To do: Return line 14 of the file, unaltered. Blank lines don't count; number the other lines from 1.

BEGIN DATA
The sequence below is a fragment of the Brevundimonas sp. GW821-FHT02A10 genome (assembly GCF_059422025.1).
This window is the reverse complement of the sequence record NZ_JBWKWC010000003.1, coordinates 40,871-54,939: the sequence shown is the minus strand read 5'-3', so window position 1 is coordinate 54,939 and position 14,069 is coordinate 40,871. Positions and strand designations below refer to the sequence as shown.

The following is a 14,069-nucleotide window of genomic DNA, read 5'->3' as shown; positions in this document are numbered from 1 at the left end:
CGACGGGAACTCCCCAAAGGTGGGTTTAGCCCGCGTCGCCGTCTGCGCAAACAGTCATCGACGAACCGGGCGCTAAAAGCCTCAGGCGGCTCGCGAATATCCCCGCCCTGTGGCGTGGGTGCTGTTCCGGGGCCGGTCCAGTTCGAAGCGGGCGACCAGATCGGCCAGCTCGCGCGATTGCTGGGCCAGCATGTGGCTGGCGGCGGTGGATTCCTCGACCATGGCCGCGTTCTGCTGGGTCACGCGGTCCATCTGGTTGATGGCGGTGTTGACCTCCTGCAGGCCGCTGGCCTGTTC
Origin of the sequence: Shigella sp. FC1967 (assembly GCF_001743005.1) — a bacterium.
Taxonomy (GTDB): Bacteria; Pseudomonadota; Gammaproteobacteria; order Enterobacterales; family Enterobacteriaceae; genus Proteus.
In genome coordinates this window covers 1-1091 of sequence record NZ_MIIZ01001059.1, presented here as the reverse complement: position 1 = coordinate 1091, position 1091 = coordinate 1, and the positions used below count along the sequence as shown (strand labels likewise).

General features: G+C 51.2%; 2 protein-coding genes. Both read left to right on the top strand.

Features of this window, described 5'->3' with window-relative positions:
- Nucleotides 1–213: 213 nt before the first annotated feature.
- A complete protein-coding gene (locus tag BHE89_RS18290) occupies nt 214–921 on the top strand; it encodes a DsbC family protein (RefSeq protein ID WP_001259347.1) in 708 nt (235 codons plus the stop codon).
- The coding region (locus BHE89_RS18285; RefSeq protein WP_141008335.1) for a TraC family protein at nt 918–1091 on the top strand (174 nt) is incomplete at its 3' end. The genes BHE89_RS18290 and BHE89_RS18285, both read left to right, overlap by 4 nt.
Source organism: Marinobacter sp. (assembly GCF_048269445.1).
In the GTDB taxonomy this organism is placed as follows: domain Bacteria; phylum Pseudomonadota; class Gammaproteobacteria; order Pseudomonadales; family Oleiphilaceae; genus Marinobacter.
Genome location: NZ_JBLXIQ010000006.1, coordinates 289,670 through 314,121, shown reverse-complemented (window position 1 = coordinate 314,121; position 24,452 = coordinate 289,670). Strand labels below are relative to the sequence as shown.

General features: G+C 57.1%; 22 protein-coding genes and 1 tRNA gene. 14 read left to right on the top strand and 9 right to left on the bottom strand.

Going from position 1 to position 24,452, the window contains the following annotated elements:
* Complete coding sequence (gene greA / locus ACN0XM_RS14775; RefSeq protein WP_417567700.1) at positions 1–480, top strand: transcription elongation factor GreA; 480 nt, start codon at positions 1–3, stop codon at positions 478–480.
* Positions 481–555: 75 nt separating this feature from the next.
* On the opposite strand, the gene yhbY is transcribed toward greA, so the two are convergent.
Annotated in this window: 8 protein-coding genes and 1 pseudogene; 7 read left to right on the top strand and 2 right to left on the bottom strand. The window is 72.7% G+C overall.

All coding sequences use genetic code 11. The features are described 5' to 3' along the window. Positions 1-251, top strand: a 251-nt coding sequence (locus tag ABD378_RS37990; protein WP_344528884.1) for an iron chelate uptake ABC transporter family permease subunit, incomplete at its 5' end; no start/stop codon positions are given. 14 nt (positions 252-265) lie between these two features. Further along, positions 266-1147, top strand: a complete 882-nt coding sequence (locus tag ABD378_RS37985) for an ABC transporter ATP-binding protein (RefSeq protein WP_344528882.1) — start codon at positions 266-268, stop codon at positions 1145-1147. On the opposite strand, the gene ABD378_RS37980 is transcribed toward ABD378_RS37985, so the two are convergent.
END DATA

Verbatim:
In the GTDB taxonomy this organism is placed as follows: domain Bacteria; phylum Pseudomonadota; class Gammaproteobacteria; order Pseudomonadales; family Oleiphilaceae; genus Marinobacter.